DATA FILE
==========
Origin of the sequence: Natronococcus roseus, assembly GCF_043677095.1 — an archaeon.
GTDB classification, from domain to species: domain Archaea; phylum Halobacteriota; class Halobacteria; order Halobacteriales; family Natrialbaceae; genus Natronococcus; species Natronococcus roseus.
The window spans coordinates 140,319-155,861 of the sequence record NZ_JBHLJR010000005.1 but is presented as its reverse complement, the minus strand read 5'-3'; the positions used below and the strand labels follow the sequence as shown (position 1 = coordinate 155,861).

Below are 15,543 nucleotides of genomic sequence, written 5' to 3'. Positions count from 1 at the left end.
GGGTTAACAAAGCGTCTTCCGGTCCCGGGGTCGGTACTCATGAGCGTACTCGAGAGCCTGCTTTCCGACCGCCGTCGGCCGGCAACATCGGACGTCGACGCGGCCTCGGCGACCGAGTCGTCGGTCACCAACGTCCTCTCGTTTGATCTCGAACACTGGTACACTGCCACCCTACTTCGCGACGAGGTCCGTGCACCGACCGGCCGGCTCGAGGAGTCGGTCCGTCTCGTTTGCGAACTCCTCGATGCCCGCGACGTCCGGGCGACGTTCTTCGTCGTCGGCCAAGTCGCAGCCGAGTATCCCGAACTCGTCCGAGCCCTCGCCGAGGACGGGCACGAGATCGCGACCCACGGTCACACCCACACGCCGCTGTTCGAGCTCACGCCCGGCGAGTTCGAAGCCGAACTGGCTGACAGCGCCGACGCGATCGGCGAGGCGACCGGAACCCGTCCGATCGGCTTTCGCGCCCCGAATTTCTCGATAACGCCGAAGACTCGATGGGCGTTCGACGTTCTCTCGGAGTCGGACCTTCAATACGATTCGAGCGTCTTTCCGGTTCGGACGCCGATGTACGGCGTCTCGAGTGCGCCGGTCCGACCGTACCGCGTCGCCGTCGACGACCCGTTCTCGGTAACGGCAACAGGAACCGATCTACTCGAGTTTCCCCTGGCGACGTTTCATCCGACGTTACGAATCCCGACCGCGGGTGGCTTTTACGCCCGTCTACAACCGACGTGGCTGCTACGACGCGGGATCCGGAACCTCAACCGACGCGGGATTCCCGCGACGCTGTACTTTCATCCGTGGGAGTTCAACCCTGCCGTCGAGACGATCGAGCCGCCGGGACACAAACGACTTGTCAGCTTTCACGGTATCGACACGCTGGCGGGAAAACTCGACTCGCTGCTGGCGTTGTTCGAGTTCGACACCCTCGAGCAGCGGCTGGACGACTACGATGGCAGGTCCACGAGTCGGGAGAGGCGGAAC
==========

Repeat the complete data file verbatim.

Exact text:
Origin of the sequence: Natronococcus roseus, assembly GCF_043677095.1 — an archaeon.
GTDB classification, from domain to species: domain Archaea; phylum Halobacteriota; class Halobacteria; order Halobacteriales; family Natrialbaceae; genus Natronococcus; species Natronococcus roseus.
The window spans coordinates 140,319-155,861 of the sequence record NZ_JBHLJR010000005.1 but is presented as its reverse complement, the minus strand read 5'-3'; the positions used below and the strand labels follow the sequence as shown (position 1 = coordinate 155,861).

Below are 15,543 nucleotides of genomic sequence, written 5' to 3'. Positions count from 1 at the left end.
GGGTTAACAAAGCGTCTTCCGGTCCCGGGGTCGGTACTCATGAGCGTACTCGAGAGCCTGCTTTCCGACCGCCGTCGGCCGGCAACATCGGACGTCGACGCGGCCTCGGCGACCGAGTCGTCGGTCACCAACGTCCTCTCGTTTGATCTCGAACACTGGTACACTGCCACCCTACTTCGCGACGAGGTCCGTGCACCGACCGGCCGGCTCGAGGAGTCGGTCCGTCTCGTTTGCGAACTCCTCGATGCCCGCGACGTCCGGGCGACGTTCTTCGTCGTCGGCCAAGTCGCAGCCGAGTATCCCGAACTCGTCCGAGCCCTCGCCGAGGACGGGCACGAGATCGCGACCCACGGTCACACCCACACGCCGCTGTTCGAGCTCACGCCCGGCGAGTTCGAAGCCGAACTGGCTGACAGCGCCGACGCGATCGGCGAGGCGACCGGAACCCGTCCGATCGGCTTTCGCGCCCCGAATTTCTCGATAACGCCGAAGACTCGATGGGCGTTCGACGTTCTCTCGGAGTCGGACCTTCAATACGATTCGAGCGTCTTTCCGGTTCGGACGCCGATGTACGGCGTCTCGAGTGCGCCGGTCCGACCGTACCGCGTCGCCGTCGACGACCCGTTCTCGGTAACGGCAACAGGAACCGATCTACTCGAGTTTCCCCTGGCGACGTTTCATCCGACGTTACGAATCCCGACCGCGGGTGGCTTTTACGCCCGTCTACAACCGACGTGGCTGCTACGACGCGGGATCCGGAACCTCAACCGACGCGGGATTCCCGCGACGCTGTACTTTCATCCGTGGGAGTTCAACCCTGCCGTCGAGACGATCGAGCCGCCGGGACACAAACGACTTGTCAGCTTTCACGGTATCGACACGCTGGCGGGAAAACTCGACTCGCTGCTGGCGTTGTTCGAGTTCGACACCCTCGAGCAGCGGCTGGACGACTACGATGGCAGGTCCACGAGTCGGGAGAGGCGGAAC